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Eight candidates promising change for Hempstead vie for two trustee seats

Hempstead Village Hall is located at 99 Nichols

Hempstead Village Hall is located at 99 Nichols Ct. in Hempstead. Credit: Google Maps

Eight candidates are running for two Hempstead trustee seats as the village grapples with a $2 billion downtown redevelopment project and the fallout from a troubled school district.

The crowded field of candidates will vie on the March 18 ballot for two seats held by incumbents Don L. Ryan and Perry Pettus, who are seeking re-election.

The challengers are: Hempstead school board president Lamont Johnson; Hempstead Housing Commissioner Marcia Turner and her running mate, Wall Street accountant Jewel Lynette Butler; school administrator Ida Rowe and her running mate, former NYPD Det. Dennis Jones; and real estate broker Lenora Long.

Ryan, 72, a registered Republican, and Pettus, 56, a registered Democrat, are running together on the Unity Party line. Ryan has served on the board since he was elected in 2001. Pettus has served on the board since 2002.

The top two finishers are elected to four-year terms. There are five seats on the board, plus the mayor.

The board has touted the village's improved bond rating and lowered crime rate. Ryan said he plans to focus on reducing crime.

The village is grappling with a project to revitalize downtown Hempstead, including a series of multistory apartments, businesses including a hotel, an entertainment complex and parking.

Ryan said the project focuses too much on apartments in a village already clogged with heavy traffic.

Butler, 47, a registered Democrat, and Turner, 58, an architect, whose voting party is undeclared, are running on a joint ticket on the Moving Party Line. Both are longtime Hempstead residents who have raised families attending Hempstead schools.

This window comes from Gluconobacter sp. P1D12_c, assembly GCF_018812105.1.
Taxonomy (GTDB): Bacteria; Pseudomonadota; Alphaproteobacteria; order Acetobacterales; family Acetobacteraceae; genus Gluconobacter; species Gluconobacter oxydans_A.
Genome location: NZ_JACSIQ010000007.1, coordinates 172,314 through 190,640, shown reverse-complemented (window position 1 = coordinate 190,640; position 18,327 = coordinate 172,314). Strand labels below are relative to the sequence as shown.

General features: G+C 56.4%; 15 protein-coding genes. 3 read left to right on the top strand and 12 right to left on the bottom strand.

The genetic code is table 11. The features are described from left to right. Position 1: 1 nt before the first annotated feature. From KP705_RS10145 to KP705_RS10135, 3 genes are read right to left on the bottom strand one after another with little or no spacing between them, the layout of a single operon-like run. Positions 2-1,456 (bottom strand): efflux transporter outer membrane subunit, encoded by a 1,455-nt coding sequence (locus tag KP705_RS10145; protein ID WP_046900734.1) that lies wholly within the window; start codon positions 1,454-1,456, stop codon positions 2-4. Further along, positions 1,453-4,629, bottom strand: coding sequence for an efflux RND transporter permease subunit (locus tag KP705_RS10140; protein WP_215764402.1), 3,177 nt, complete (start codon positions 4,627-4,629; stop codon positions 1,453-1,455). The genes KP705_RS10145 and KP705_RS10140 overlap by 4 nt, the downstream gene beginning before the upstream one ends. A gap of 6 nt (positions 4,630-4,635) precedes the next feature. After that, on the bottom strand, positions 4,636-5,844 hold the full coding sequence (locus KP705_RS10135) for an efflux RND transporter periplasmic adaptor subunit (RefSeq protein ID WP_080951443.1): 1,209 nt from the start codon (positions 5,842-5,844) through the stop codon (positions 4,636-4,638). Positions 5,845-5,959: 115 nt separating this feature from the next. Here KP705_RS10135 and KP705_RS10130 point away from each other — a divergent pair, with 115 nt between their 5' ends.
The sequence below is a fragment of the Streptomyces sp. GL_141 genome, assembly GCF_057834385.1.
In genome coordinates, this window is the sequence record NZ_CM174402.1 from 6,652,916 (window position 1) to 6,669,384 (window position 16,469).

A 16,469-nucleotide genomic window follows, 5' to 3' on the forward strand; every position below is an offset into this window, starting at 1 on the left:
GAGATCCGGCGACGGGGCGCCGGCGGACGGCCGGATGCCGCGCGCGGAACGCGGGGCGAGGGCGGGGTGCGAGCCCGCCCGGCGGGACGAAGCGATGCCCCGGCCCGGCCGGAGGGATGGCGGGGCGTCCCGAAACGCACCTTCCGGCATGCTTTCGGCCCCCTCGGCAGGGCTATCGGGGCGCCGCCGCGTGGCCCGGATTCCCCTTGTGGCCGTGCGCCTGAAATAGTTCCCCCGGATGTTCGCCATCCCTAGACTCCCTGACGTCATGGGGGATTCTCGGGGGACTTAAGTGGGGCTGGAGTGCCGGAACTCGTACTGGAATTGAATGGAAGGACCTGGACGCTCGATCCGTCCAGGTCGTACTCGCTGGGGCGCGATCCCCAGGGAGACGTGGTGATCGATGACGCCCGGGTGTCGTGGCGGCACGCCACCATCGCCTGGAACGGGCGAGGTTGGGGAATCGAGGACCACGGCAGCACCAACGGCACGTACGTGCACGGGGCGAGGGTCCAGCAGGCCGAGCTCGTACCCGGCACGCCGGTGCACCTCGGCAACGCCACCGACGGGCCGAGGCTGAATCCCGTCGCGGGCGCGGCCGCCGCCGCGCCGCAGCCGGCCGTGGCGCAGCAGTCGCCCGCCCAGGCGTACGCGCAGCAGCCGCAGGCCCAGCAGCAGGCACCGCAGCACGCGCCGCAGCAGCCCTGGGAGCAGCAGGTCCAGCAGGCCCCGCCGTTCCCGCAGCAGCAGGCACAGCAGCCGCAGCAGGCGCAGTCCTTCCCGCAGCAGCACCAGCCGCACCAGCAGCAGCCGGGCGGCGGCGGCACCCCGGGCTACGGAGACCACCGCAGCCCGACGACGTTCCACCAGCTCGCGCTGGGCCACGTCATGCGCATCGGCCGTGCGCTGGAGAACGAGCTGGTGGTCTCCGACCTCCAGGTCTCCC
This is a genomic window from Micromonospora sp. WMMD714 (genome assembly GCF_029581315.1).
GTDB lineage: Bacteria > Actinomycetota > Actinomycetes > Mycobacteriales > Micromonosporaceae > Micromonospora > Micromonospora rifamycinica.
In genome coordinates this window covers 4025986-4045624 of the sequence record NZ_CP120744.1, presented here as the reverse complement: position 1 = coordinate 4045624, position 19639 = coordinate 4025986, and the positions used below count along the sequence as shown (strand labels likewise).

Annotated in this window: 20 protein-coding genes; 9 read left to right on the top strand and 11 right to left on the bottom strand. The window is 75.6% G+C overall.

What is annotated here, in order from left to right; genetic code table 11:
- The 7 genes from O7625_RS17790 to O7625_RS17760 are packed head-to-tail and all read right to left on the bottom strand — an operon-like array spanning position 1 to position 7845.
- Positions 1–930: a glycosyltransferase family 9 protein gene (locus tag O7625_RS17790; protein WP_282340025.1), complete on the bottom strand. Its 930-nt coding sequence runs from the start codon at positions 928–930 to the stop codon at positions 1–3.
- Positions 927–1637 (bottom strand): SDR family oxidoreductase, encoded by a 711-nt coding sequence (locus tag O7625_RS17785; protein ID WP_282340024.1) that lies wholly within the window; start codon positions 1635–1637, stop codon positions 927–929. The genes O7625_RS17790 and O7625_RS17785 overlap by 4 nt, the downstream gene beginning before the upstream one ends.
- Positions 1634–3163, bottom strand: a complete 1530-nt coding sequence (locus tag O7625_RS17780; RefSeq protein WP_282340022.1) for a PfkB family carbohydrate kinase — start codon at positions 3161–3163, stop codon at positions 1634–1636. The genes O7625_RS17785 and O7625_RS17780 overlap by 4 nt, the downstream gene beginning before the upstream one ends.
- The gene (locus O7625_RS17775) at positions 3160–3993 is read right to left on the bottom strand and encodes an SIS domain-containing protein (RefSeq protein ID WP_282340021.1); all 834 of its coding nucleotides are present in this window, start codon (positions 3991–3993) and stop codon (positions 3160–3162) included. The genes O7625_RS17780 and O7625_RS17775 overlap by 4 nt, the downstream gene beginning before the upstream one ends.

They are running on a platform of reforming the school district and bringing jobs and business to downtown Hempstead. Butler said she is in favor of improving downtown by keeping local residents employed and bringing prominent development to the area.

"There was a time when Hempstead was the shopping mecca and we can do that again," Butler said.

Rowe, 67, and Jones, 55, both registered Democrats, are running together on the Hempstead Rising Party line. The two candidates say the village needs to take responsibility for the school system and reducing crime. They said the downtown plan can bring more promising businesses to the village.

"The most pressing issue is the school system is fractured. We question the leadership and where it's going," Rowe said.

Hempstead Union Free School District board president Johnson, 43, whose registered party is undeclared, is running on the Bridging Divide Party line.

Johnson was elected to the school board in 2013 and selected as board president last year. He said he plans to serve the remainder of his term on the school board and as village trustee simultaneously, if elected.

He said he wants to bring jobs to Hempstead and will work to lower crime. Johnson said the village has forgotten about its schools, which he said need to be an intricate part of the community.

"In order for this village to work, the village and the school district need to bridge the divide between the two," Johnson said.

Long, 69, who is a registered Democrat, is running on the Committed to Action Party line. She said the downtown redevelopment project needs to be rethought. "It's not a good deal for the village," Long said. "I think it should be started from the beginning to see how the project could benefit the residents of Hempstead."

Voting is from 6 a.m. until 9 p.m. at polling places in the Fulton School, Jackson Street firehouse, Hempstead police armory, Village Hall, Jackson School, Franklin School, West End firehouse, Alverta B. Gray Schultz Middle School, East End firehouse, Barack Obama School, Southside firehouse, Lawrence Road Junior High School and Kennedy Memorial Park Recreation Center.

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